Light at the end of the Tunnel

This week is officially the start of my third trimester. I cant wait for September to get here. Between insulin resistance, uncomfortable/sleepless nights, constant pee breaks and the summer heat, I’m more than ready to meet our little guy.

I keep reminding myself that I don’t have it as bad as some people do in terms of this balancing act: Type 1 diabetes and pregnancy. I had one pretty bad week of constant high blood sugars that left me feeling defeated and depressed. Everyday I worried whether or not my highs would result in high birth weight or delivery problems. Everybody told me that I was doing my best, but it didn’t feel good enough. After numerous daily texts and emails to and from my endocrinologist and my CDE and appointments with my OB and CDE, resistance has reverted back to an occasional spike here and there which I am completely ok with. I know that I’m only just starting the third trimester and will probably have more tough weeks ahead of me. As long as I keep checking in with my doctors, I will try not to stress.

Not stressing is the name of the game in terms of blood sugar management. As difficult as it is for me, I need to try to relax and rest as much as I can these last few months. I’m typically very go, go, go so this is easier said than done. My doctor hasn’t sentenced me to bed-rest yet (hopefully never!), but I find that when I take it easy my blood sugars cooperate. (Light, low-impact) Exercise also really helps. I’m still walking a few miles a day, some days more than others. I try and get a couple long walks in during the week, but besides that I’ll do about a mile with Wilfred 2-3 times a day. Long walk days usually mean steadier blood sugars for the rest of the day.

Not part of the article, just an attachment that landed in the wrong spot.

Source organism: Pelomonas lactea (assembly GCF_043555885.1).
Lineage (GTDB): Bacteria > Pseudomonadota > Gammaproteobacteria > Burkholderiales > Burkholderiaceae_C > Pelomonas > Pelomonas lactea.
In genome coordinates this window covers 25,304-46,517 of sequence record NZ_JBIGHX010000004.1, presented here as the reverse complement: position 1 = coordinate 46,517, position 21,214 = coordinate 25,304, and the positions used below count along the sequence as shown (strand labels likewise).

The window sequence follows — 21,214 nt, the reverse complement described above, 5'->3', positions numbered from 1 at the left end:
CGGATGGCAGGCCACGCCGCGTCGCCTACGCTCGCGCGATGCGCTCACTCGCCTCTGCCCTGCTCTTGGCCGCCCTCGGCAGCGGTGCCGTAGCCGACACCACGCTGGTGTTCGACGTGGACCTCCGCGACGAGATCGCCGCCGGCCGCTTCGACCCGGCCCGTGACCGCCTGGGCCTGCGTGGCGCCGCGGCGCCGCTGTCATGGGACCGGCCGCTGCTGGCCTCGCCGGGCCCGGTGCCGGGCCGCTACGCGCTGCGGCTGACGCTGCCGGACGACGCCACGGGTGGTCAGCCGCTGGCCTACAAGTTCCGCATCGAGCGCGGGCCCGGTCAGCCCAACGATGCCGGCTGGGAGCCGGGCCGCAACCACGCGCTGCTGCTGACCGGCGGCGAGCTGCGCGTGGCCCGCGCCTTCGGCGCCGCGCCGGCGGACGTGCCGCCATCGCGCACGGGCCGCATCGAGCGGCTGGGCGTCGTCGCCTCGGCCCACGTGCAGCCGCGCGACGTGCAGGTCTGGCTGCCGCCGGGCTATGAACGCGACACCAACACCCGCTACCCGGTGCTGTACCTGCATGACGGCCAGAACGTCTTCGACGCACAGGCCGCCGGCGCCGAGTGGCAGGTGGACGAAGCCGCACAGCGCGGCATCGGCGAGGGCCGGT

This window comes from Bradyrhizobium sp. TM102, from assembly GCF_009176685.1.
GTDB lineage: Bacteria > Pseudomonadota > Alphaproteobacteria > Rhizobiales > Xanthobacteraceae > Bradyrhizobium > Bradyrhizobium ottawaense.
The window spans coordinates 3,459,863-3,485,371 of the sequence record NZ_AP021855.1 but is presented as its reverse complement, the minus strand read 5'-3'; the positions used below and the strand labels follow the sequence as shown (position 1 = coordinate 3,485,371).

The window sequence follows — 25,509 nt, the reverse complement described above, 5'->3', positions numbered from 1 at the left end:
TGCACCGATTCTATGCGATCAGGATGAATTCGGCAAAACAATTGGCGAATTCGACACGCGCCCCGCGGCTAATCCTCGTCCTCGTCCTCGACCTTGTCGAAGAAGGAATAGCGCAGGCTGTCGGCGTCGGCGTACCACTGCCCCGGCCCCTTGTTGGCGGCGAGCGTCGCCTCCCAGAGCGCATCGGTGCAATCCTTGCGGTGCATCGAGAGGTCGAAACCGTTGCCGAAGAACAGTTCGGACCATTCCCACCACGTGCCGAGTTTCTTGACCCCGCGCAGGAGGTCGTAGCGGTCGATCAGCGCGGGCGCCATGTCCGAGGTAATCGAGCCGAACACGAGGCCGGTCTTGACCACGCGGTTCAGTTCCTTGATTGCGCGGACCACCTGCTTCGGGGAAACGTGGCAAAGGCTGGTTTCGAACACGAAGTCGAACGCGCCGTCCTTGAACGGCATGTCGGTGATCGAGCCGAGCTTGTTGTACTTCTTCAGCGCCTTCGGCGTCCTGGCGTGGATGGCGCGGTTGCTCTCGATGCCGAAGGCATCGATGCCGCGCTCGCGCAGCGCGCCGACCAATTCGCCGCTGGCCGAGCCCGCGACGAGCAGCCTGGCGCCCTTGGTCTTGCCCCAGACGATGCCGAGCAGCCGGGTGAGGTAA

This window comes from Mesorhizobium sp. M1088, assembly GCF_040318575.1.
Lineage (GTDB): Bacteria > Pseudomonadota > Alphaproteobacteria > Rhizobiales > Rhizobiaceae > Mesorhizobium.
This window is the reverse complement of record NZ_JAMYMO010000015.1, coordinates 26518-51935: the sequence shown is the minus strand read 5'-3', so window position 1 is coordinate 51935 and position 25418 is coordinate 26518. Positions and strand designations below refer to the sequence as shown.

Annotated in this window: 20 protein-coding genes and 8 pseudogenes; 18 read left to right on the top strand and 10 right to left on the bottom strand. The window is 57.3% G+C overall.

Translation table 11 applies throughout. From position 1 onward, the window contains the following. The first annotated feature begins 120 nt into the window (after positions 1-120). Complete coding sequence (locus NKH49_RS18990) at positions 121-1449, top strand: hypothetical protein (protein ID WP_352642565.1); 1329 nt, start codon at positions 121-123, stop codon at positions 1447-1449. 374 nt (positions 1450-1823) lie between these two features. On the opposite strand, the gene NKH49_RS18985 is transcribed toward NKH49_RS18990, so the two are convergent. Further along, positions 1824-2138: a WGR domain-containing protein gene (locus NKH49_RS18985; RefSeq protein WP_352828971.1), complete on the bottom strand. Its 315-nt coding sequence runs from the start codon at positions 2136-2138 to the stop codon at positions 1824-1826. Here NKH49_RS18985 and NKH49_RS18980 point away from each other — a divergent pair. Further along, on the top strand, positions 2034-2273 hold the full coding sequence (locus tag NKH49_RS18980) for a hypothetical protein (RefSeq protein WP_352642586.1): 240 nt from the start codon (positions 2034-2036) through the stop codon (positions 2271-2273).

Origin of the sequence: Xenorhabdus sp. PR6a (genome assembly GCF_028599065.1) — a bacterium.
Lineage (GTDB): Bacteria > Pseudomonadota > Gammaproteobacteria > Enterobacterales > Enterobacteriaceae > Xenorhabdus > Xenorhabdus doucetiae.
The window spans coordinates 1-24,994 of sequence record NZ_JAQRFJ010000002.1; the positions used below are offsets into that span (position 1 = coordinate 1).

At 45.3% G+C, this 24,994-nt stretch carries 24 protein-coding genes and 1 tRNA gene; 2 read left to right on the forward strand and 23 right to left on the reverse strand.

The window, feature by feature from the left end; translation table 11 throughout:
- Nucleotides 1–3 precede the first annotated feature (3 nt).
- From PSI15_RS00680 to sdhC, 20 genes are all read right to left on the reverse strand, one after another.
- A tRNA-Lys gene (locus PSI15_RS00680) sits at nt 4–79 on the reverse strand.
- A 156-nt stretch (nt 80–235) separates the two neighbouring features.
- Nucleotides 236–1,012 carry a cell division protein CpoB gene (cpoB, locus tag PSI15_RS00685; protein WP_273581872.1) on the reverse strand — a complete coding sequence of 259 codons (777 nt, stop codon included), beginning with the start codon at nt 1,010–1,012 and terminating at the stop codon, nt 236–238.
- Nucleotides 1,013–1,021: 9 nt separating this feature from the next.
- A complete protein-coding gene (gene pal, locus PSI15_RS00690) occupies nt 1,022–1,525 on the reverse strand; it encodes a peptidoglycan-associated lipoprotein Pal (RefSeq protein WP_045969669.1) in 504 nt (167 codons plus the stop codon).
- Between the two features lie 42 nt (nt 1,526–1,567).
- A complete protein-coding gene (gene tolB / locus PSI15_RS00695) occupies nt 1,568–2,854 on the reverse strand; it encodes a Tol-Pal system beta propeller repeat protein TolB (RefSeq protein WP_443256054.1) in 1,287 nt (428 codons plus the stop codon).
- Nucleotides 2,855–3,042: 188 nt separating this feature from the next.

I’m really hoping that the next 12 weeks fly by. Everybody says they do…


Slow and Steady Wins the Race

Between doctors appointments, prenatal classes, nursery prep, baby-registry building and keeping my blood sugar between 70 and 130, I haven’t had much time for anything else. I’m ashamed to say that my kitchen floor hasn’t seen the broom in weeks. It’ll all get easier once the baby gets here, right? Right?? RIGHT?!?